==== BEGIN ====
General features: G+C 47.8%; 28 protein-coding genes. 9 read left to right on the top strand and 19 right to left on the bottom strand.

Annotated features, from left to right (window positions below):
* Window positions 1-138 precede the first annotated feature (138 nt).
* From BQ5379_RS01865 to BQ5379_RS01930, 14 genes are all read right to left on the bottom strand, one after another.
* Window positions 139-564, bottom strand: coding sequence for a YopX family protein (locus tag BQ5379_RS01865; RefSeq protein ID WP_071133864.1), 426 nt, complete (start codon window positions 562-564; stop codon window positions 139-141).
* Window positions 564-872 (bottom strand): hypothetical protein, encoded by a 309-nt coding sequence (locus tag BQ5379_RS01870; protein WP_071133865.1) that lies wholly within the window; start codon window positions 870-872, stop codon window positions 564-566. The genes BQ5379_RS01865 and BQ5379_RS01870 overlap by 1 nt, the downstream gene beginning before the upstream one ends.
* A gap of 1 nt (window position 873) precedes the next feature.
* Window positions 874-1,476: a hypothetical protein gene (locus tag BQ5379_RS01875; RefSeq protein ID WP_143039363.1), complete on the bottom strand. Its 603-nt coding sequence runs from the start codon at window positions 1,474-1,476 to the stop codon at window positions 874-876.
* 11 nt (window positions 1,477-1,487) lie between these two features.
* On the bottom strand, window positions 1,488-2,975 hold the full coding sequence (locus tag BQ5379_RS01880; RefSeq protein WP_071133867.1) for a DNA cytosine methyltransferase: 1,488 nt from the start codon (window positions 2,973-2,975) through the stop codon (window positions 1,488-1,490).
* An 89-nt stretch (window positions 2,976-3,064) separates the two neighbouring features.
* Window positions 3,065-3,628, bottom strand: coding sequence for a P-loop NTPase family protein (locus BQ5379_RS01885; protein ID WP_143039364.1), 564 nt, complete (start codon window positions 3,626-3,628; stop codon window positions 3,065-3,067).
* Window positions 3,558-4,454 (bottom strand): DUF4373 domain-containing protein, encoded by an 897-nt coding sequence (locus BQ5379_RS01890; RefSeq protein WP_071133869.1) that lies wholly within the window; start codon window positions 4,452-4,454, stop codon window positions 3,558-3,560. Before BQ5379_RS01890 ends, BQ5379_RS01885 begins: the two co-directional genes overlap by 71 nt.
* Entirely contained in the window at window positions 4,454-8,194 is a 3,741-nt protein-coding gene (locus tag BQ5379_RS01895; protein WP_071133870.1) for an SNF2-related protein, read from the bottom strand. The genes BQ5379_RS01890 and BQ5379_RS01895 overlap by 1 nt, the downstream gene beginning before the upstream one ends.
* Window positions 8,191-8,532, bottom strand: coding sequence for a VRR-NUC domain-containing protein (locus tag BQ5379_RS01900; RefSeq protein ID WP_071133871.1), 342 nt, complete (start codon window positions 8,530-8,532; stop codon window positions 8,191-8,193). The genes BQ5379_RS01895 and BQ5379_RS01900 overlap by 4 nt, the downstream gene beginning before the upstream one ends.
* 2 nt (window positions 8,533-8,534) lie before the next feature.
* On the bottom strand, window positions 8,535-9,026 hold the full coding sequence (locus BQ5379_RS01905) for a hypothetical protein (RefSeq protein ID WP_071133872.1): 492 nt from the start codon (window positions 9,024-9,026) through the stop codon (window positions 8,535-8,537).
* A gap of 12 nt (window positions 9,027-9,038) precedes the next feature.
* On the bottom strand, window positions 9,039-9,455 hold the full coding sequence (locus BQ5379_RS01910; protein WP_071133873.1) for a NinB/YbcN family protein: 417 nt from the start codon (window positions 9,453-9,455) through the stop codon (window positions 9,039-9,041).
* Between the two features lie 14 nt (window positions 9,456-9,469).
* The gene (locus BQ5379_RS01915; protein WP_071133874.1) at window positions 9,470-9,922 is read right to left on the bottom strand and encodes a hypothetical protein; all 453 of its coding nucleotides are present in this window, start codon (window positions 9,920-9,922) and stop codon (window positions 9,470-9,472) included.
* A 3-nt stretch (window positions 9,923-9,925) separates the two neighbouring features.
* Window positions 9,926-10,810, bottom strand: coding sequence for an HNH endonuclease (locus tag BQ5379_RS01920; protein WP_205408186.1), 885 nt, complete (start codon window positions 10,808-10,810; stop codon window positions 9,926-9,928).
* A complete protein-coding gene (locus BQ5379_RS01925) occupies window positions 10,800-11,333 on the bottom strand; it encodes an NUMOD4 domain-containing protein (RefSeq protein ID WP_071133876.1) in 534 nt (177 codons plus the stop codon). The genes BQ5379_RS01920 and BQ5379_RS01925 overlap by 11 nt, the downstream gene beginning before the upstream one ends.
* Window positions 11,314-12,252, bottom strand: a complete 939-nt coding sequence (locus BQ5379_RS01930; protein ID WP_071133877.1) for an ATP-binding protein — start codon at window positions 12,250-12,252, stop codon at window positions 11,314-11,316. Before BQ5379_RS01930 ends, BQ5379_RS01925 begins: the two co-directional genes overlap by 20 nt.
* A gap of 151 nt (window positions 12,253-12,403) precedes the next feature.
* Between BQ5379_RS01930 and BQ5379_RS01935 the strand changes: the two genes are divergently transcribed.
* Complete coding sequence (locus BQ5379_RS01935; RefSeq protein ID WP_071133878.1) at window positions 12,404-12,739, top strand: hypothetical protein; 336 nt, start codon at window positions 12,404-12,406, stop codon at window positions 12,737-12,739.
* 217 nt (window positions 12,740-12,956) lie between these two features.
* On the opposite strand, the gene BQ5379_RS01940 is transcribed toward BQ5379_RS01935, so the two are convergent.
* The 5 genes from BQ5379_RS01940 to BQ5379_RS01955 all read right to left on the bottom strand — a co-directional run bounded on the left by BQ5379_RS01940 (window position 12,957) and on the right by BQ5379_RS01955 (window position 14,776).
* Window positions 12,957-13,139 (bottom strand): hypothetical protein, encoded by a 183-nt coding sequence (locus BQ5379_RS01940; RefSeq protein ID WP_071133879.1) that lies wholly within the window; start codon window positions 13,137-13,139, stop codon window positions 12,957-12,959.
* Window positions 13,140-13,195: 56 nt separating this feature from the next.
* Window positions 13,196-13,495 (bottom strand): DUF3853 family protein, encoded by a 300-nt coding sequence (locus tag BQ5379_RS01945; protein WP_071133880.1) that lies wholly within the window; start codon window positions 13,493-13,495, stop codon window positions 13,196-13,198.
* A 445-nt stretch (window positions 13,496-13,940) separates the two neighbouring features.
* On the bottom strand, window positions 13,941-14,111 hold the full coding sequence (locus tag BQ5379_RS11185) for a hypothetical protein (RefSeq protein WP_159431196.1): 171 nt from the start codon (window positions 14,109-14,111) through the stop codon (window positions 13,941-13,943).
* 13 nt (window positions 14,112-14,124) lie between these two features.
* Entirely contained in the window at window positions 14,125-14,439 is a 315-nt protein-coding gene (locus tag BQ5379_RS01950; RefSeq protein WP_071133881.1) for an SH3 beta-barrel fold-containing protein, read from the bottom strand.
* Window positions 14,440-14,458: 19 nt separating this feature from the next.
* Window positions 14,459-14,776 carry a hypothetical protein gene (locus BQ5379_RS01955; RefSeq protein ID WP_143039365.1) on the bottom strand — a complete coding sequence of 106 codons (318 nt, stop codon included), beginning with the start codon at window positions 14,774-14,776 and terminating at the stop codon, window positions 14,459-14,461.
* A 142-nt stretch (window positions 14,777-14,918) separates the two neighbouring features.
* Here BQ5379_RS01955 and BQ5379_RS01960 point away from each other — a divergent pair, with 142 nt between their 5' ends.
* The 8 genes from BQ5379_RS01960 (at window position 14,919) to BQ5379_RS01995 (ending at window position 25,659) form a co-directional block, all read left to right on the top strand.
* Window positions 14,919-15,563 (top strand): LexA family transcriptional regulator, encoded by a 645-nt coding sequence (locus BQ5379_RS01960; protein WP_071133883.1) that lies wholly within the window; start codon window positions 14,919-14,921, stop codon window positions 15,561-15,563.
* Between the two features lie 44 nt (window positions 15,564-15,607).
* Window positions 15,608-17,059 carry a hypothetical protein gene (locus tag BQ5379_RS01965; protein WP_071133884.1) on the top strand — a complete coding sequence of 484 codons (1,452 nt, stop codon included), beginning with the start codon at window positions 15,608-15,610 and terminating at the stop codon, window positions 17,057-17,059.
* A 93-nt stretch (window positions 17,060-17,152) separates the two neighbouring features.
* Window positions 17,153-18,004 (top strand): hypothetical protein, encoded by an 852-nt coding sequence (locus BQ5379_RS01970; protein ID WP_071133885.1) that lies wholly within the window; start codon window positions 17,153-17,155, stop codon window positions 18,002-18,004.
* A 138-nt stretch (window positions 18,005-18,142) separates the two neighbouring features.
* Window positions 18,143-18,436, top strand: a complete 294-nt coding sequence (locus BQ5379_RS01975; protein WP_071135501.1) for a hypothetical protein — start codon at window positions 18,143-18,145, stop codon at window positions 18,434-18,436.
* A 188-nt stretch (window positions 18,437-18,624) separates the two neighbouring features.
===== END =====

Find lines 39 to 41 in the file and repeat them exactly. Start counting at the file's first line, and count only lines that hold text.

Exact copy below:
* Window positions 14,440-14,458: 19 nt separating this feature from the next.
* Window positions 14,459-14,776 carry a hypothetical protein gene (locus BQ5379_RS01955; RefSeq protein ID WP_143039365.1) on the bottom strand — a complete coding sequence of 106 codons (318 nt, stop codon included), beginning with the start codon at window positions 14,774-14,776 and terminating at the stop codon, window positions 14,459-14,461.
* A 142-nt stretch (window positions 14,777-14,918) separates the two neighbouring features.